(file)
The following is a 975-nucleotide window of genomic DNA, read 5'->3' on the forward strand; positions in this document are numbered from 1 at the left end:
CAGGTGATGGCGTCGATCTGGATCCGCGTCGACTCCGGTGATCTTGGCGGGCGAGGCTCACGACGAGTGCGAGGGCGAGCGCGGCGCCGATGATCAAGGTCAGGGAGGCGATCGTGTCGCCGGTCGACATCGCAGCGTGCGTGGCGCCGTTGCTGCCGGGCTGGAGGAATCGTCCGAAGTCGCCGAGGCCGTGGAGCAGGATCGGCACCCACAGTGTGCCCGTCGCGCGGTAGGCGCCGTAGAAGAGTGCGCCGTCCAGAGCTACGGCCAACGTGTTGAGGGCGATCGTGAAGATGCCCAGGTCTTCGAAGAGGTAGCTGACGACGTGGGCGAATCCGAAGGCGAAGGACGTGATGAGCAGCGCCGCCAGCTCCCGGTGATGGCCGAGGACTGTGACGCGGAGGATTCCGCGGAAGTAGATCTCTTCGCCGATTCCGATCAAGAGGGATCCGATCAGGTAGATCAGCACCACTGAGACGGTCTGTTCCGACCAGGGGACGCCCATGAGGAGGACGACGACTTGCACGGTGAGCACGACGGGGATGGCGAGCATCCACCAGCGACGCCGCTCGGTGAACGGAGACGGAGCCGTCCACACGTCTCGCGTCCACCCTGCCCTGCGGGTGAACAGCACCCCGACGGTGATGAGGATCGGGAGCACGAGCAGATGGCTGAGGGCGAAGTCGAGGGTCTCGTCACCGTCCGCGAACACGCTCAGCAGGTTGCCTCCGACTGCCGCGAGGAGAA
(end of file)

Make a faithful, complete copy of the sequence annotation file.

The following is a 975-nucleotide window of genomic DNA, read 5'->3' on the forward strand; positions in this document are numbered from 1 at the left end:
CAGGTGATGGCGTCGATCTGGATCCGCGTCGACTCCGGTGATCTTGGCGGGCGAGGCTCACGACGAGTGCGAGGGCGAGCGCGGCGCCGATGATCAAGGTCAGGGAGGCGATCGTGTCGCCGGTCGACATCGCAGCGTGCGTGGCGCCGTTGCTGCCGGGCTGGAGGAATCGTCCGAAGTCGCCGAGGCCGTGGAGCAGGATCGGCACCCACAGTGTGCCCGTCGCGCGGTAGGCGCCGTAGAAGAGTGCGCCGTCCAGAGCTACGGCCAACGTGTTGAGGGCGATCGTGAAGATGCCCAGGTCTTCGAAGAGGTAGCTGACGACGTGGGCGAATCCGAAGGCGAAGGACGTGATGAGCAGCGCCGCCAGCTCCCGGTGATGGCCGAGGACTGTGACGCGGAGGATTCCGCGGAAGTAGATCTCTTCGCCGATTCCGATCAAGAGGGATCCGATCAGGTAGATCAGCACCACTGAGACGGTCTGTTCCGACCAGGGGACGCCCATGAGGAGGACGACGACTTGCACGGTGAGCACGACGGGGATGGCGAGCATCCACCAGCGACGCCGCTCGGTGAACGGAGACGGAGCCGTCCACACGTCTCGCGTCCACCCTGCCCTGCGGGTGAACAGCACCCCGACGGTGATGAGGATCGGGAGCACGAGCAGATGGCTGAGGGCGAAGTCGAGGGTCTCGTCACCGTCCGCGAACACGCTCAGCAGGTTGCCTCCGACTGCCGCGAGGAGAA